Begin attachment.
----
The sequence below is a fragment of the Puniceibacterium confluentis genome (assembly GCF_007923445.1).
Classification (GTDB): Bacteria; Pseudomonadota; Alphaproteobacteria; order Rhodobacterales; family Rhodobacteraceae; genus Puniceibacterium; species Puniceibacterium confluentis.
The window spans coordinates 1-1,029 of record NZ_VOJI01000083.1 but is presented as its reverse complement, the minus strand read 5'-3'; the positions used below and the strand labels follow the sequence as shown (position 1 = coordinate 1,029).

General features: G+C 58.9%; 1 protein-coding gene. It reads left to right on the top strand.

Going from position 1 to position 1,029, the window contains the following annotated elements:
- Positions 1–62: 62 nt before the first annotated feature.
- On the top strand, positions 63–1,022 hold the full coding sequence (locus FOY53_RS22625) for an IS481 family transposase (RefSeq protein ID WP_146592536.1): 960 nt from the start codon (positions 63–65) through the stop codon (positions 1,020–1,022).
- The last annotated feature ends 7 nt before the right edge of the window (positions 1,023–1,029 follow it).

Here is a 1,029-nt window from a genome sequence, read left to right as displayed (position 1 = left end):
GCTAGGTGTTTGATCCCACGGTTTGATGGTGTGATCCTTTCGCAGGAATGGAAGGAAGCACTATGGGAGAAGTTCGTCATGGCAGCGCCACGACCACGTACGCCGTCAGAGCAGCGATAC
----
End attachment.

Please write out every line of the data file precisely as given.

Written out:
The sequence below is a fragment of the Puniceibacterium confluentis genome (assembly GCF_007923445.1).
Classification (GTDB): Bacteria; Pseudomonadota; Alphaproteobacteria; order Rhodobacterales; family Rhodobacteraceae; genus Puniceibacterium; species Puniceibacterium confluentis.
The window spans coordinates 1-1,029 of record NZ_VOJI01000083.1 but is presented as its reverse complement, the minus strand read 5'-3'; the positions used below and the strand labels follow the sequence as shown (position 1 = coordinate 1,029).

General features: G+C 58.9%; 1 protein-coding gene. It reads left to right on the top strand.

Going from position 1 to position 1,029, the window contains the following annotated elements:
- Positions 1–62: 62 nt before the first annotated feature.
- On the top strand, positions 63–1,022 hold the full coding sequence (locus FOY53_RS22625) for an IS481 family transposase (RefSeq protein ID WP_146592536.1): 960 nt from the start codon (positions 63–65) through the stop codon (positions 1,020–1,022).
- The last annotated feature ends 7 nt before the right edge of the window (positions 1,023–1,029 follow it).

Here is a 1,029-nt window from a genome sequence, read left to right as displayed (position 1 = left end):
GCTAGGTGTTTGATCCCACGGTTTGATGGTGTGATCCTTTCGCAGGAATGGAAGGAAGCACTATGGGAGAAGTTCGTCATGGCAGCGCCACGACCACGTACGCCGTCAGAGCAGCGATAC